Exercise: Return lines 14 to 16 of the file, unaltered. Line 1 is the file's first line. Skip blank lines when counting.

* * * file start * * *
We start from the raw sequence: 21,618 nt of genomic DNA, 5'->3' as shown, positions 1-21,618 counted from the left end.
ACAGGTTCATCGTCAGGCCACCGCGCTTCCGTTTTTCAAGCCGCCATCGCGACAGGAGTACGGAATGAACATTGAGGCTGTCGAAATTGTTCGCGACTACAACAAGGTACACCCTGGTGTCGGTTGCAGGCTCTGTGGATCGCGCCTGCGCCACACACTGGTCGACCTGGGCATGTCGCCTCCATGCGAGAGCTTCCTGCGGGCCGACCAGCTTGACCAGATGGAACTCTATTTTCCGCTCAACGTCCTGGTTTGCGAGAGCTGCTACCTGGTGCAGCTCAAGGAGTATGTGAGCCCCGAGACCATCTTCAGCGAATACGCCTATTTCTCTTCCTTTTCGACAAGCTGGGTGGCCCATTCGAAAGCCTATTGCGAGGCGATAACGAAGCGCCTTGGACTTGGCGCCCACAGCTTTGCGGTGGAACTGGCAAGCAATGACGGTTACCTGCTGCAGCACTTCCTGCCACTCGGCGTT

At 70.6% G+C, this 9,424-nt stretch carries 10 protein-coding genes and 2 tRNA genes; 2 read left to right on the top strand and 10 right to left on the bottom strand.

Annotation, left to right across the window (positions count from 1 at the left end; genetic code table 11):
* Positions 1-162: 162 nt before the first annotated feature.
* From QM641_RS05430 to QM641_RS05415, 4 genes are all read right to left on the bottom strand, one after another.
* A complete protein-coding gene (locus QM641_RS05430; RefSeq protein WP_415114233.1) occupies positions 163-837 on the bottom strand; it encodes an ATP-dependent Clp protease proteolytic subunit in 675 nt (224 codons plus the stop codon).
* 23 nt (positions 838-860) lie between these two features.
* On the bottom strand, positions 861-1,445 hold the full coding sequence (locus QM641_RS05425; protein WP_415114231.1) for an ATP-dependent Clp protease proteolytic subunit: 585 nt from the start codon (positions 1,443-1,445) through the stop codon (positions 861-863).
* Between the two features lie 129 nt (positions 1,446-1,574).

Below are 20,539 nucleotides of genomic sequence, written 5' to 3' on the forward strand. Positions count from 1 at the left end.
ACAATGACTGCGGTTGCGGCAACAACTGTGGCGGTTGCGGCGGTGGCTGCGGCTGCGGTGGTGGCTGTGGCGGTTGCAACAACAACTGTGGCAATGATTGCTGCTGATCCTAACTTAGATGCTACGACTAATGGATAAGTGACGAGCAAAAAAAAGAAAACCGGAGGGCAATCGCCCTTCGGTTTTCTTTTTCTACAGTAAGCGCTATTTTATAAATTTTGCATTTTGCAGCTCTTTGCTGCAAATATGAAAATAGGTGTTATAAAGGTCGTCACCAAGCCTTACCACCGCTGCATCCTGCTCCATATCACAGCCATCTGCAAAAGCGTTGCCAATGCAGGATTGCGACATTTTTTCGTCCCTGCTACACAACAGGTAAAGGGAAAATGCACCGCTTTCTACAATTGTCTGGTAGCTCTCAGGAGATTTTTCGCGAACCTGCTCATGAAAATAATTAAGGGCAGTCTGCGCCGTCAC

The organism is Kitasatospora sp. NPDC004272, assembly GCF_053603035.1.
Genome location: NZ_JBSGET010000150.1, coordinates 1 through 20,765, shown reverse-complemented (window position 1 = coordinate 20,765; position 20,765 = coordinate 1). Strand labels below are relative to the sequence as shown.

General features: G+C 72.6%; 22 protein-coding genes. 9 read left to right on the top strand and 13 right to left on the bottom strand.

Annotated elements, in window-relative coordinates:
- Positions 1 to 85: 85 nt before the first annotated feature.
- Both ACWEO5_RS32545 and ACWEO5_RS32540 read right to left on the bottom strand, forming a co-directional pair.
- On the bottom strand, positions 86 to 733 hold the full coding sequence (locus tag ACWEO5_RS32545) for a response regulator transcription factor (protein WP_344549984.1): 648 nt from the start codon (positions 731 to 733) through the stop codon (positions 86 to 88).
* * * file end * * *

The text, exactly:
Genome location: NZ_JBSGET010000150.1, coordinates 1 through 20,765, shown reverse-complemented (window position 1 = coordinate 20,765; position 20,765 = coordinate 1). Strand labels below are relative to the sequence as shown.

General features: G+C 72.6%; 22 protein-coding genes. 9 read left to right on the top strand and 13 right to left on the bottom strand.

Annotated elements, in window-relative coordinates: